Finally, the final contest is arranged. The ladies' chambers are elegantly decked out and Tō no Chūjō, Genji, and other courtiers attend. Reizei asks Prince Hotaru, his uncle, to act as umpire. The debate is lively and by evening, Hotaru still hasn't reached a decision. Finally, Akikonomu's side brings out one of Genji's paintings from Suma. The painting that the Kokiden girl's side offers simply can’t compete. The courtiers fall silent admiring the work and thinking of Genji in exile. Akikonomu's side wins.
Genji's win here again conflates Genji himself with the perfection of nature, as his paintings of the natural world are beautiful enough to win this competition with no questions asked. Again, this shows that Genji himself is more exceptional than anyone else and importantly, is able to remain that way even after exile—but only because he embraced the natural world while he was exiled.
Before daybreak, Genji becomes melancholy. He says that as a child, he excelled in painting without having to practice much. Prince Hotaru admits that in most cases masters must make a concentrated effort to get better at their craft, but that's not true for art. He cries drunkenly that the Emperor doted on Genji, and they ask for instruments. Hotaru, Genji, and Tō no Chūjō play until morning.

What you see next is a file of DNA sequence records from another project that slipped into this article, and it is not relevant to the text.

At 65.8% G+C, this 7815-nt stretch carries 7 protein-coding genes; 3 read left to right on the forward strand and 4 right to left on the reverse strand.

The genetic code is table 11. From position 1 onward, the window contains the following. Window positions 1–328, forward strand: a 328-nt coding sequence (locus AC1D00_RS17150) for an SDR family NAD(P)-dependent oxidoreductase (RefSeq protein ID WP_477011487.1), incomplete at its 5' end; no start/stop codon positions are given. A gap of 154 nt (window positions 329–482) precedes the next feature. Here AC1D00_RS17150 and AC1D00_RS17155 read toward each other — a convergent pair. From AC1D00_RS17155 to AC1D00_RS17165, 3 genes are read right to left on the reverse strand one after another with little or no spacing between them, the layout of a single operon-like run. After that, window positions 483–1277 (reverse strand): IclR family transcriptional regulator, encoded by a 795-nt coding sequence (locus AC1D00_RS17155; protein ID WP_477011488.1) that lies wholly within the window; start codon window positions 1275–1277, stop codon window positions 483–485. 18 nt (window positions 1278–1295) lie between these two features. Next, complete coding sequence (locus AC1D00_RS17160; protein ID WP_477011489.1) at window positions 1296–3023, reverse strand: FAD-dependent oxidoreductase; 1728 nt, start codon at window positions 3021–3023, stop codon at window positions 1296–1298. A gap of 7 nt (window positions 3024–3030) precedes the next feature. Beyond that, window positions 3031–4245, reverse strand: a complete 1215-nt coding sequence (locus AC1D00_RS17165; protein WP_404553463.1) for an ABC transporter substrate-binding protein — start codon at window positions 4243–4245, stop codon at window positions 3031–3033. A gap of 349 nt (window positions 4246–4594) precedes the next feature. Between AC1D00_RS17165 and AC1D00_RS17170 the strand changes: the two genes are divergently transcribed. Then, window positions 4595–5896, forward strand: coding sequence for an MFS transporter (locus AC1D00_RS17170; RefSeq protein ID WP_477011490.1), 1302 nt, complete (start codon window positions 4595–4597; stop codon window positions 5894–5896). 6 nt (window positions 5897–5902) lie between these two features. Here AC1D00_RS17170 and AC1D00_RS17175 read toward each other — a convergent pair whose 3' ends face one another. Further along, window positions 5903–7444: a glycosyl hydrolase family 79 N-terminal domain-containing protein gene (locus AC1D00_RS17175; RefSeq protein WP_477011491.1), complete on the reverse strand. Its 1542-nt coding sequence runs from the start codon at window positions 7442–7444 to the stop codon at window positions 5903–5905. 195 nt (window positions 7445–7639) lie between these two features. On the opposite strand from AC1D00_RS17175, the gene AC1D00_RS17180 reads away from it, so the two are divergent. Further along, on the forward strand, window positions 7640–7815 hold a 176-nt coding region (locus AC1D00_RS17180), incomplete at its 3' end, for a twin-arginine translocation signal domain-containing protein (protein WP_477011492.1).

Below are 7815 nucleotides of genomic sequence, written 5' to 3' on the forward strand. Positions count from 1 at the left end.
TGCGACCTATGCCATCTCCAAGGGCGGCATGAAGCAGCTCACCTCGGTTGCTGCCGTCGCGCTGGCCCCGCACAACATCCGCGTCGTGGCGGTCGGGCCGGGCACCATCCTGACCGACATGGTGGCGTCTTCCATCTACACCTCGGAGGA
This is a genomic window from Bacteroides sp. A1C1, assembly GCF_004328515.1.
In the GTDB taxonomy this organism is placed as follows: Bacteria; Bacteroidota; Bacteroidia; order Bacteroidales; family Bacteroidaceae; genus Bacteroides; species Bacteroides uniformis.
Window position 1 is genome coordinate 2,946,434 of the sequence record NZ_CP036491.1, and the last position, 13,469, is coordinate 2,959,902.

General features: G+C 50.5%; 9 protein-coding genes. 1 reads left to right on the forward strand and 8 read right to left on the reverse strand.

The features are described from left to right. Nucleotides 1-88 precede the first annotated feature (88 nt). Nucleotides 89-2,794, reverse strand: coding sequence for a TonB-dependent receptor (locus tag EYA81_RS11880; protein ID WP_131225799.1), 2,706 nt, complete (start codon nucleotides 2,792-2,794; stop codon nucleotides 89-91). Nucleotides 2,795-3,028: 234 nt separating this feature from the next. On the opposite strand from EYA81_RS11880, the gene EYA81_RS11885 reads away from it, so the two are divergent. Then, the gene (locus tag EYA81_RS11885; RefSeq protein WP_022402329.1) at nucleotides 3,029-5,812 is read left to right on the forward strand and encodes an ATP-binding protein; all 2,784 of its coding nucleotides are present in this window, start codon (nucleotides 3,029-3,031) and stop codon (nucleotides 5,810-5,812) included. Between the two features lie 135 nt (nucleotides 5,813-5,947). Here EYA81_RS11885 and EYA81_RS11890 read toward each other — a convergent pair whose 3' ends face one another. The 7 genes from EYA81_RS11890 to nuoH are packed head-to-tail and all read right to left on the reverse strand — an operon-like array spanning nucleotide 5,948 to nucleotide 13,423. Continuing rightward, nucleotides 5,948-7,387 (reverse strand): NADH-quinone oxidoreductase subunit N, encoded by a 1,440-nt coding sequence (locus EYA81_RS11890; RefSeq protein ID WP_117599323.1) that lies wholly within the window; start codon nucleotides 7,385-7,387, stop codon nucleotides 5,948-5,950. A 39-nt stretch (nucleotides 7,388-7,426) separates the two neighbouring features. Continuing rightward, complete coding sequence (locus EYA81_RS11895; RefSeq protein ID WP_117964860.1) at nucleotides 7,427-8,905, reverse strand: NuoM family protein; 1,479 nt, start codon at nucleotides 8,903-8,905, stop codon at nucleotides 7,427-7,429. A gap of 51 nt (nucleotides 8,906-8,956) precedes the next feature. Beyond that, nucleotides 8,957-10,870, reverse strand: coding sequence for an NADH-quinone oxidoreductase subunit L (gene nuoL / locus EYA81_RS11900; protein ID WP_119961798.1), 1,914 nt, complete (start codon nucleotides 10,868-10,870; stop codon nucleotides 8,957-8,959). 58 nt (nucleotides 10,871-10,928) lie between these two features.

Even though the competition wasn't necessarily about men, this drunken conversation and concert brings the narrative back to focus on the male characters over the female ones, reminding the reader that these men are the true heroes in the story while the female characters are merely tools.
The court turns to examining Genji's journals and Genji gives his paintings to Fujitsubo, promising to one day tell her everything. Tō no Chūjō hopes that Reizei won't forget the Kokiden girl after her loss in the art contest. Genji is thrilled to have things going his way, so he begins to make plans to withdraw from public affairs when Reizei is a little older. He purchases land in the mountains, sets up a chapel, and dedicates his time to educating his children.
When Genji makes plans to spend his later years away from court and specifically, in nature, it again reinforces his exceptionalism: because of his children's positions at court, Genji can afford to leave and surround himself with nature. While this might damage someone else's reputation, Genji's exceptionalism means he'll be just fine.